musings late at night

This should actually be called “drunk musings late at night”

I worked a lot these last weeks and my job is quite heavy on my mind. I work with teenage girls who are pregnant and don’t have a place to go. I work with teen moms and their kids, who don’t have the support of a family. Today was a particularly challenging day. But due to a confidentiality agreement in my job, I will not go into detail.

However, I am left with the following questions:

Will we ever know how much we inspired or helped a person if they don’t tell us?

Can we save a life and maybe change fate with something we say?

I worked at a daycare centre for a long time. I helped babies develop their speech, helped them in their motricity (turning, sitting, crawling, walking), and supported their development. And I know that they knew my name and loved me (they smiled when they save me and came in without tantrums), but I also know that they already forgot about me. I left the nursery on March 9th, 2021. Not officially, I always thought or hoped that I could go back after my shoulder surgery, but in the end, that day was my last day there.

And now with the young girls, I don’t know how vain or egomaniac it sounds, but I want to make a difference. What I really wish is for a girl to look back on her life in ten years and remember the educator who was kind and offered wisdom without judgement. Yes, that’s my goal. I don’t need them to tell me that they like me, but I want them to lead their lives and remember me with a fond smile. I want to inspire them.

The thing is, I am not allowed to tell my own story. It would probably help them quite a bit, but as a professional, I can not tell my clients about an abusive childhood, about neglect, about abandonment, rape, and about all the ways I pulled myself out of it all without any support. I can not tell them how much I suffer still and how important it is to face the past’s demons. No, I am a professional, I cannot do that. What I can do is try to understand them, to show them empathy and compassion, to remind them that if no one is there, we at the centre are there. It’s tough though. Very tough.

There are these young girls who have survived so much already, they have a lot of history on their backs and because of the babies in their bellies their future will be forever changed and challenged.

I hate my job. I love my job. But as always, I am overthinking.

Drunk musings at night when you should be asleep. But the day upset me. I did a good job, but yes… For the first time in 7 months (since I started there) I cannot let go because I don’t want to look the other way.

One more meeting tomorrow, and then I am off work until next Thursday. I am looking forward to that.

By the way, it’s my birthday next Tuesday. Mark your calendars. I am expecting music and cake and many niceties.

Good night

✨💜✨💜✨💜✨💜✨💜✨💜✨💜✨💜✨💜✨

8 thoughts on “musings late at night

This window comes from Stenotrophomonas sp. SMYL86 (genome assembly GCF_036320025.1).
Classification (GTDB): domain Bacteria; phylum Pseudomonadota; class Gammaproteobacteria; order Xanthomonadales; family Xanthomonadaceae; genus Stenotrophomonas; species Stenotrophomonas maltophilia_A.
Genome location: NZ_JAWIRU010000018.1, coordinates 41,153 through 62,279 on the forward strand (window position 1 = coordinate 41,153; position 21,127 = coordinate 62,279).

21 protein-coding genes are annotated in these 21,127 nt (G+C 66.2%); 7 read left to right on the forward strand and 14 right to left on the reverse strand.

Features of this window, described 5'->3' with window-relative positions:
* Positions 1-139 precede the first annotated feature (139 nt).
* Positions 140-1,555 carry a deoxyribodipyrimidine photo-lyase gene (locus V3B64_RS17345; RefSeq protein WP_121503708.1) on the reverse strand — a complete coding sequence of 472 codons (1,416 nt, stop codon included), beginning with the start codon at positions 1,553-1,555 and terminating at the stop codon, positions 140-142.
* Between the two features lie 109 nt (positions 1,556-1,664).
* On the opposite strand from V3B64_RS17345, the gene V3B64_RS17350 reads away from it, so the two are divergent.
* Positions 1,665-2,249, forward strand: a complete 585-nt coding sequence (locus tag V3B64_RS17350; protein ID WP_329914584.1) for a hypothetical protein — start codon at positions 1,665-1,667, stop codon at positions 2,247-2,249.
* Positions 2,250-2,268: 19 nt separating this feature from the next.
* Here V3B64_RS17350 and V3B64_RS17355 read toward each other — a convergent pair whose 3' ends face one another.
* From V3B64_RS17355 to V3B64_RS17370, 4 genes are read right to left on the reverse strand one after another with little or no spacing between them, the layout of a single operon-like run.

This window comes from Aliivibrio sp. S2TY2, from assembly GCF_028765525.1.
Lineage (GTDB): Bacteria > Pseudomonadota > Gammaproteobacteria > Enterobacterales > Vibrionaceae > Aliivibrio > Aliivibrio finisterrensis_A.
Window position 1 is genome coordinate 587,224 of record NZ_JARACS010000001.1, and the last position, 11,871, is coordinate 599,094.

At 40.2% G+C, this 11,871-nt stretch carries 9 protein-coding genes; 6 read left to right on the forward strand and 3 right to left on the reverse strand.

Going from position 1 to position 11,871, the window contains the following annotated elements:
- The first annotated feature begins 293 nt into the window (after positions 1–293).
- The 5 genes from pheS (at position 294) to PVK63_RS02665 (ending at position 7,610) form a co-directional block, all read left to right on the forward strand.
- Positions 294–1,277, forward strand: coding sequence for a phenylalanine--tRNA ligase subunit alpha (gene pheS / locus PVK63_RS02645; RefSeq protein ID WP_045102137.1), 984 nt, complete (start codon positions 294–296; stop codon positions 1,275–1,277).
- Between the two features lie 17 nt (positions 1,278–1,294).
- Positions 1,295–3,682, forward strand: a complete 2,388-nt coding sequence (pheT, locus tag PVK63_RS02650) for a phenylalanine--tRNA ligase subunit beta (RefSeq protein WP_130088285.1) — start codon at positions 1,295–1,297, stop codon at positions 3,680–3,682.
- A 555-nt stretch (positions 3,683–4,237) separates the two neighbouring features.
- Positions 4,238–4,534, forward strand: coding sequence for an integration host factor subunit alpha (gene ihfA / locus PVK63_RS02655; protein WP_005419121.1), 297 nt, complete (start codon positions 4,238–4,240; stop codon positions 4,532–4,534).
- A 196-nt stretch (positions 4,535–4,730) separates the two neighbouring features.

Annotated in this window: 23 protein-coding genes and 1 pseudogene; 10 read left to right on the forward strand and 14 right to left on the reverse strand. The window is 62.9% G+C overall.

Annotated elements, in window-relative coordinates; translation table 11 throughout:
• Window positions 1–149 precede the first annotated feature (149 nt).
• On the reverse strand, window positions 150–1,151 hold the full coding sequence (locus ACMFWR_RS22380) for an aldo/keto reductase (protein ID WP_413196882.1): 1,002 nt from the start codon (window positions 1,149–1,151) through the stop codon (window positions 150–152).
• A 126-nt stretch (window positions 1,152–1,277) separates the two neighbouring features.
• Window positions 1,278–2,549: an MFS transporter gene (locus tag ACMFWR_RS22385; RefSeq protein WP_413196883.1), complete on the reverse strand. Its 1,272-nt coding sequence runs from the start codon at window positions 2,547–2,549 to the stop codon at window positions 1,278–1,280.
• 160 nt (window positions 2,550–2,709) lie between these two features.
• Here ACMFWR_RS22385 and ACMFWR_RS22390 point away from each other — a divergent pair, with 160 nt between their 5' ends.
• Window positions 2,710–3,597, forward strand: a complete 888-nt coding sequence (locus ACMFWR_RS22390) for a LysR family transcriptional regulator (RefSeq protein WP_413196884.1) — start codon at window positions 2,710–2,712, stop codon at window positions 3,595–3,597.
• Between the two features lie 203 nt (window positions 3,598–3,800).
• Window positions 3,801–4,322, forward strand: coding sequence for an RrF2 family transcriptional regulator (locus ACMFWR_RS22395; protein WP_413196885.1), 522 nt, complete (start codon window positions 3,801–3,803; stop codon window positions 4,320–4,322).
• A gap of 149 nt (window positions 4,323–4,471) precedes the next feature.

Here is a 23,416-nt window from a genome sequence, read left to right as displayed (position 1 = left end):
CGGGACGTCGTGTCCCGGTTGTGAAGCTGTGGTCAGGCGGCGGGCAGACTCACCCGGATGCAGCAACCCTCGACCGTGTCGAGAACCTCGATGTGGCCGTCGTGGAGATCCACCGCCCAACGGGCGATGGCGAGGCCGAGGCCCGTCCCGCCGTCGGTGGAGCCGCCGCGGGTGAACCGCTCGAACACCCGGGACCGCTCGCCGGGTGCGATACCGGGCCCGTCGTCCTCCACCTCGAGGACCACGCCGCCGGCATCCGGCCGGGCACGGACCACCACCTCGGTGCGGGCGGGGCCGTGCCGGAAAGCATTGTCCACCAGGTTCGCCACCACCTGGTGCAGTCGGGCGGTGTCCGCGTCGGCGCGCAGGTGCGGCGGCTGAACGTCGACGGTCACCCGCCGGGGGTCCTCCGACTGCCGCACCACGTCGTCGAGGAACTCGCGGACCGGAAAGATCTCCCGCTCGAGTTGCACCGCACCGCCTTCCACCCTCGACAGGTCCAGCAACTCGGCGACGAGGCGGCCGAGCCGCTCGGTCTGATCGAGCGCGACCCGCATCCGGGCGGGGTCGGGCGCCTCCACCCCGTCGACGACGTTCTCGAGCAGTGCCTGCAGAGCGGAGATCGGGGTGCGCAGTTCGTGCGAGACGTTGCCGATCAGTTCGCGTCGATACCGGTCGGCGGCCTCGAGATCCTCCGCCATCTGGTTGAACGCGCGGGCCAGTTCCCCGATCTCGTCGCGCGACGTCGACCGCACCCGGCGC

1. I’ve had a ‘the grass is always greener somewhere else’ attitude since childhood, which has caused me much disappointment throughout my life. I think of my country (America) as being so incredibly fucked up on so many levels, and in my naivete, I imagined that life in a small nation like Luxembourg would be close to idyllic. Sadly, the reality is that any place and every place the world over has its good and bad aspects, and people everywhere experience similar challenges, troubles and pain, regardless of culture, language or customs.

    You have a job that requires you to give others much so emotional strength and support, which I can imagine often leaves you drained and exhausted. It would be nice if you could somehow share some of your own experiences in order to show – and perhaps gain – empathy from these young expectant mother but I realize that’s not possible. Thanks for sharing with us.

    Liked by 1 person

    1. It’s true that no place and no live is perfect.
      My day at work yesterday was at once a huge success and a big challenge. Right now, I am mostly tired from a couple of very intense weeks and I am looking forward to sleeping it off in the coming days.

      Liked by 1 person

  2. As much as I want (and sometimes do fall into) telling my story I find the most impact is when I listen and show a bit of understanding and acceptance. Being present. Anyway…I hear you.
    By the way, your an excellent speller when drunk. How do you do that?!

    Liked by 1 person

        1. I notice it is harder to spell right when sober.
          But here is the challenge: foreign languages get easier when drunk or tipsy. I cannot explain why, but it is what it is. I am not a native English speaker. Learnt it in school years ago.

          Liked by 1 person

          1. This is a universal truth!!!! My Chinese is exponentially better with each drink but my English turns to sh$t. At least that is my experience. Maybe it’s something to do with loss of inhibition that increases confidence? With a second language it builds confidence in a good way. In first language it makes us over confident and lazy? Not sure, but I definitely identify with this.

            Liked by 1 person

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